11. Celebrative Purposeful Community Caring Open Disciplined Just Healthy Campus Communities “Freedom of expression is uncompromisingly protected and…civility is powerfully affirmed” (p. 17) Boyer, E.L. (1990). Campus Life: In search of community. San Francisco: The Carnegie Foundation for the Advancement of Teaching

  12. Celebrative Purposeful Community Caring Open Disciplined Just Healthy Campus Communities “Sacredness of the person is honored and …diversity is aggressively pursued.” (p. 25) Boyer, E.L. (1990). Campus Life: In search of community. San Francisco: The Carnegie Foundation for the Advancement of Teaching

  13. Celebrative Purposeful Community Caring Open Disciplined Just Healthy Campus Communities “Individuals accept their obligations to the group and… well-defined governance …guide(s) behavior for the common good.” (p. 37) Boyer, E.L. (1990). Campus Life: In search of community. San Francisco: The Carnegie Foundation for the Advancement of Teaching

  14. Celebrative Purposeful Community Caring Open Disciplined Just Healthy Campus Communities “The well-being of each member is sensitively supported and… service to others is encouraged.” (p. 47) Boyer, E.L. (1990). Campus Life: In search of community. San Francisco: The Carnegie Foundation for the Advancement of Teaching

  15. Celebrative Purposeful Community Caring Open Disciplined Just Healthy Campus Communities “Rituals affirming both tradition and change are widely shared.” (p. 55) Boyer, E.L. (1990). Campus Life: In search of community. San Francisco: The Carnegie Foundation for the Advancement of Teaching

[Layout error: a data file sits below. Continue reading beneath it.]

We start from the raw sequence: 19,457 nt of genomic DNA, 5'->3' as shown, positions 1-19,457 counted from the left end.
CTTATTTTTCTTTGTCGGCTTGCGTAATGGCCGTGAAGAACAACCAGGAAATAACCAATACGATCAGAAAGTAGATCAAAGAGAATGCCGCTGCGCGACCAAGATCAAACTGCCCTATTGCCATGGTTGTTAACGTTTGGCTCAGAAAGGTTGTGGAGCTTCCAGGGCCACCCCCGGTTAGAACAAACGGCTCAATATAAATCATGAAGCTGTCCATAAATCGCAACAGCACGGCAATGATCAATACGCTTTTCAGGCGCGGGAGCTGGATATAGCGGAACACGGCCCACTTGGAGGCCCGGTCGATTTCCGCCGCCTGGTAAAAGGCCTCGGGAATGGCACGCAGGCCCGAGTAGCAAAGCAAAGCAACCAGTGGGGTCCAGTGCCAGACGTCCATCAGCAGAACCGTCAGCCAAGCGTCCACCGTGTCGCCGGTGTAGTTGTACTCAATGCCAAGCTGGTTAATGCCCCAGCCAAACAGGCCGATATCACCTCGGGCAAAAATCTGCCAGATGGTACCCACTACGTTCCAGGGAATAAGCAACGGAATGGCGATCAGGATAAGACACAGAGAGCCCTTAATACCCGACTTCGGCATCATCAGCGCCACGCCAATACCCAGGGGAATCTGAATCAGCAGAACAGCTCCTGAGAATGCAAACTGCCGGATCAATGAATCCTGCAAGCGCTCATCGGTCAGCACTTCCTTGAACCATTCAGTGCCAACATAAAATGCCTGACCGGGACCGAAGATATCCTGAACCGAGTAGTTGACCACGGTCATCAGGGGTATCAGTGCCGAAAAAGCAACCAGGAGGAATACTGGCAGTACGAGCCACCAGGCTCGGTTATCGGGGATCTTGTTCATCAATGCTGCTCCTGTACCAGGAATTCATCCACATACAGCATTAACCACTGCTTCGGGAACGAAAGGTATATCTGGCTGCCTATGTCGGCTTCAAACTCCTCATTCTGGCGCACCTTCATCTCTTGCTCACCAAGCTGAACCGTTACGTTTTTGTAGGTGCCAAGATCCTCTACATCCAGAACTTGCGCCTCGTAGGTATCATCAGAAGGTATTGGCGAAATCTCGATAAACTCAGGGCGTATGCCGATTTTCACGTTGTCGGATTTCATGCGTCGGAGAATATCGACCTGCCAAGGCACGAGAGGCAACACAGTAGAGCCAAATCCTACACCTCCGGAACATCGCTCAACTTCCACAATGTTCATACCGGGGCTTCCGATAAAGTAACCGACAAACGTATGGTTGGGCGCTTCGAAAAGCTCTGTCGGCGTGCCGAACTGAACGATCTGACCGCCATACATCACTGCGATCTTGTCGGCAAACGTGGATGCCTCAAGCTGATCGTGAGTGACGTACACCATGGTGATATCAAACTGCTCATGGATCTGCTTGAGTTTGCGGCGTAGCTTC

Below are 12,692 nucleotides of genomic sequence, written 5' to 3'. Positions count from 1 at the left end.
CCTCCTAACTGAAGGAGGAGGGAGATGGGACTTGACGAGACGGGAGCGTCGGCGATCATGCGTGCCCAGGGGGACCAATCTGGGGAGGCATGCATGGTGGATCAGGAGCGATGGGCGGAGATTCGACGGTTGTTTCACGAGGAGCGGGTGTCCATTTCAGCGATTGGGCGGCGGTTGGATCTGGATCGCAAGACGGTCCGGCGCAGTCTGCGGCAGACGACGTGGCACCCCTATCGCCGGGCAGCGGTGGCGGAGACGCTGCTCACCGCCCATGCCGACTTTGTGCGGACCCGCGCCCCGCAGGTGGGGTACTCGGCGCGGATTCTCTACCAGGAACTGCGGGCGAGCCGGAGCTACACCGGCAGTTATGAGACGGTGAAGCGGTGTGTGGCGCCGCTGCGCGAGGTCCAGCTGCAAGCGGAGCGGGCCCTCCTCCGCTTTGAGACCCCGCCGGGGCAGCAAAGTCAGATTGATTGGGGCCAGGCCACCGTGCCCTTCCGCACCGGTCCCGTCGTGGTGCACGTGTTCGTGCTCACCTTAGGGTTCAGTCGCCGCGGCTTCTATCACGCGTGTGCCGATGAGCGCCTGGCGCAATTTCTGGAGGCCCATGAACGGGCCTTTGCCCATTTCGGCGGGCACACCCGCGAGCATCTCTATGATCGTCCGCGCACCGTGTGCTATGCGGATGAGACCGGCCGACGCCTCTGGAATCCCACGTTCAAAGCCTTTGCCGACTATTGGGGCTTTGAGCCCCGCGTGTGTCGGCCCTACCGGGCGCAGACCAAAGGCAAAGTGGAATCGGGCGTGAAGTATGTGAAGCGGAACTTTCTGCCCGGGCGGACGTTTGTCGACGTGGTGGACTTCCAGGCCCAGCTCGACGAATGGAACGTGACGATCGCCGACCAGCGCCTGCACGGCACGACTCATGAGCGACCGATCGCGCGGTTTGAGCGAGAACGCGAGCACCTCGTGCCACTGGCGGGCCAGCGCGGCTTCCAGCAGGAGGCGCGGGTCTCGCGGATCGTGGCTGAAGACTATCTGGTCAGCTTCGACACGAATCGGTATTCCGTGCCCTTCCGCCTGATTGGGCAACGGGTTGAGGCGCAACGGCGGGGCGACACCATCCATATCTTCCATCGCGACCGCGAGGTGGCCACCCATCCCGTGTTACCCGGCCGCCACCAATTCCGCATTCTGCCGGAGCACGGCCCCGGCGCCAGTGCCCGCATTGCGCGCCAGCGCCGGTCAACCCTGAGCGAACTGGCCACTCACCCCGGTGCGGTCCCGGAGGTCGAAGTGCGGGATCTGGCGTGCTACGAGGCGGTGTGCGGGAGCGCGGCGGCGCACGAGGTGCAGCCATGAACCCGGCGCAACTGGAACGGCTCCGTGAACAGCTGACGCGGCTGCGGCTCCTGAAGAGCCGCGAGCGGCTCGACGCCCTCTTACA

16. Celebrative Purposeful Community Caring Open Disciplined Just Healthy Campus Communities Boyer, E.L. (1990). Campus Life: In search of community. San Francisco: The Carnegie Foundation for the Advancement of Teaching

  17. Purposeful, Celebrative, Disciplined… Bronco Nation

  18. What is our role? Recognize that our interactions with students (and the ones we facilitate them having with each other) have a profound impact on their learning and integration into our community

  19. Celebrative Purposeful Community Caring Open Disciplined Just Teachers supporting community Boyer, E.L. (1990). Campus Life: In search of community. San Francisco: The Carnegie Foundation for the Advancement of Teaching

  20. Teachers supporting community Community Purposeful • Help students to understand course goals • Work to create environments in which students see us as partners in their learning • Use pedagogical strategies that facilitate student learning and creation of community

  21. Teachers supporting community • Treat students as individuals • Learn/use their names • Find out something about them • Learn about their prior knowledge • Consider learning styles Community Open Just Caring • Create an intentionally inclusive classroom environment • Be responsive and respectful to students

  22. Teachers supporting community Community Disciplined • Use our power in the classroom responsibly • Balance authority and approachability

  23. Why is community important? Community positively impacts faculty job satisfaction and retention Teaching and learning are enhanced by a community of teachers Enables challenges, strategies, and ideas about teaching to be shared Supports innovation

  24. Creating Communities of Teachers The mission of the Center for Teaching and Learning is to support, promote and enhance teaching effectiveness and to facilitate engagement in student learning. … Nurture a culture of commitment to student learning, stimulate dialogue and reflection about teaching, and foster a sense of community among faculty.

  25. Center for Teaching and Learning Services and Programs • Workshops • Consulting Services • Syllabus and course design • Teaching observation • Video consultation • Small group instructional diagnosis (SGID) • Student evaluations consultation • Faculty Learning Communities

  26. A final idea about community and teaching… “To teach is to create a space in which the community of truth is practiced.” (p. 90) “Truth is an eternal conversation about things that matter, conducted with passion and discipline.” (p. 104) Palmer, P.J. (1998) The Courage to Teach. San Francisco: Jossey-Bass.